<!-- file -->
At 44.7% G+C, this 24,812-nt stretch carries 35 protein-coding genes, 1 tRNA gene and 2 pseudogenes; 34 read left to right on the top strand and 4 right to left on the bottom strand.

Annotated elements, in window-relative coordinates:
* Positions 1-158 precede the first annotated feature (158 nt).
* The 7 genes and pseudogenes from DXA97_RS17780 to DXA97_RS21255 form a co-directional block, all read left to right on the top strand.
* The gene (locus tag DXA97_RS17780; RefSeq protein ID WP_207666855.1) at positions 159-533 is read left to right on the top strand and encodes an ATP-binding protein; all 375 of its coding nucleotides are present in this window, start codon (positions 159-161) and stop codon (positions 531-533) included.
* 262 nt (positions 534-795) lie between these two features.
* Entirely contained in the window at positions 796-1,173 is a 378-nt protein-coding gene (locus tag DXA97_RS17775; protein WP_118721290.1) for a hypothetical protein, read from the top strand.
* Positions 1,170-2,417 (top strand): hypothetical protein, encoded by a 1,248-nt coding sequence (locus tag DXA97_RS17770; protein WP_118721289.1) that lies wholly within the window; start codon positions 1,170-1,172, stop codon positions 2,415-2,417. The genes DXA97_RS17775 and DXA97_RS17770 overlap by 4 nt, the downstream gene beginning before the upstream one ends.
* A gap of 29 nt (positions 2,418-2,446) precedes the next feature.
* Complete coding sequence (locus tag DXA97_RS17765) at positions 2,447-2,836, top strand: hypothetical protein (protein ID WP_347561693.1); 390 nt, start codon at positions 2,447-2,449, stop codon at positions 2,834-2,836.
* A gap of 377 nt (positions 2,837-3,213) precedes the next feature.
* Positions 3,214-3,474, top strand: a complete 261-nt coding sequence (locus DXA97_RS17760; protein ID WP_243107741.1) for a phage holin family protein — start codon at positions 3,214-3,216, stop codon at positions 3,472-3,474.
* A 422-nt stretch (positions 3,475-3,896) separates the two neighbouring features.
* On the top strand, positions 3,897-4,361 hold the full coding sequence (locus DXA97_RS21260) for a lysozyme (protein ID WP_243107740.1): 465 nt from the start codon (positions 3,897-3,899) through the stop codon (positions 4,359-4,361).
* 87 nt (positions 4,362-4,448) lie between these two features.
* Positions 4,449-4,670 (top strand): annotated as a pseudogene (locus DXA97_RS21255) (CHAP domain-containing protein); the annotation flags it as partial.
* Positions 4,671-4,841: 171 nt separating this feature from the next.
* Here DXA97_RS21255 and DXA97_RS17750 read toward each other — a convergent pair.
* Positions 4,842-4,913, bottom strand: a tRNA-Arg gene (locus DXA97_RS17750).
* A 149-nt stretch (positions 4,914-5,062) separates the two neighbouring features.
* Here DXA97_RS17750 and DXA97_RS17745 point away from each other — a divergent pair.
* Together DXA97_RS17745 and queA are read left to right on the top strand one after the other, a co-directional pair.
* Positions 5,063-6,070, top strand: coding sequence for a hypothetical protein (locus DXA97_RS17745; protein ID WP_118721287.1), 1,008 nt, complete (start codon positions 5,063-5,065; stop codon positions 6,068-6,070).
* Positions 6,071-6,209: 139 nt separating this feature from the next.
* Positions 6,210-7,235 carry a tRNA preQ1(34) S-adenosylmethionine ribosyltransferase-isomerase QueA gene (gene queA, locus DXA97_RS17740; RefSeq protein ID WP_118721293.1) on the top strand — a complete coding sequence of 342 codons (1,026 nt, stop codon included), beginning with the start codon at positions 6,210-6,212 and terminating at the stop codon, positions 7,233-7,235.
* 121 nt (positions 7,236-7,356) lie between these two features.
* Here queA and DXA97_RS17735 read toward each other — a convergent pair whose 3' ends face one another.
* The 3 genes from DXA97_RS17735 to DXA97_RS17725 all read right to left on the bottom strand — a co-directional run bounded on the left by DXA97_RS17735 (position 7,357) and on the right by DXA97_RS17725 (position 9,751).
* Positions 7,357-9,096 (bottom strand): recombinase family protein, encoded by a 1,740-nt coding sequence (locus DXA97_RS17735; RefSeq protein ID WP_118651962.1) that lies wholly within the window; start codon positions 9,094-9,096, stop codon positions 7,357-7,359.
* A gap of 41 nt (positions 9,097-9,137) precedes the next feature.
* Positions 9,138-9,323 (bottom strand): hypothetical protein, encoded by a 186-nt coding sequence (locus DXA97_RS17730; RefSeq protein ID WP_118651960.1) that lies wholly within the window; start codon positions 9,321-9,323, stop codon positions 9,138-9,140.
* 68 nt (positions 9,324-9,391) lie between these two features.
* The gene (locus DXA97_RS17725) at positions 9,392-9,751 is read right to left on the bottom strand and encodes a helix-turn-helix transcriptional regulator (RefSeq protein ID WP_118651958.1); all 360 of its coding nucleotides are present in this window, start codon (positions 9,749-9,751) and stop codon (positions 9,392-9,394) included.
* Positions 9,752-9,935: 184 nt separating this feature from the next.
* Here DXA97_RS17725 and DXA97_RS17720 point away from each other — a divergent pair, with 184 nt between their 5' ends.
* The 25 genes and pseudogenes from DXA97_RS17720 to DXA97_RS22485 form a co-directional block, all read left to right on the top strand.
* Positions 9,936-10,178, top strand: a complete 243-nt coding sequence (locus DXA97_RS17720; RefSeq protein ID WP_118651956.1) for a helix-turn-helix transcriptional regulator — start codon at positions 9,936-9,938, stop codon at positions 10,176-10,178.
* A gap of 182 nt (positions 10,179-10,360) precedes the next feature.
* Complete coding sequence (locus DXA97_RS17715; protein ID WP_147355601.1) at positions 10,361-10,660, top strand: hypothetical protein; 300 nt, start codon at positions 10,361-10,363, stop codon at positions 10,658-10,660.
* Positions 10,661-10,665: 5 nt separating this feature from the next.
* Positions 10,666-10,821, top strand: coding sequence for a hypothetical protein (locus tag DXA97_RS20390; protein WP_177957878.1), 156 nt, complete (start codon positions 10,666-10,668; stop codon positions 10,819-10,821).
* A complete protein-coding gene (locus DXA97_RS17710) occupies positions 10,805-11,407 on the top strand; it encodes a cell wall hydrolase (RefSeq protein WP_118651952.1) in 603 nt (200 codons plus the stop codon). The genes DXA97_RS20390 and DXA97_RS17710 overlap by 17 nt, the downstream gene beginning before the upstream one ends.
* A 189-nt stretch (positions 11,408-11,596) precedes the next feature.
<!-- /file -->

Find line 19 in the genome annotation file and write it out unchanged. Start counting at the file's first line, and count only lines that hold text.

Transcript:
* Positions 4,842-4,913, bottom strand: a tRNA-Arg gene (locus DXA97_RS17750).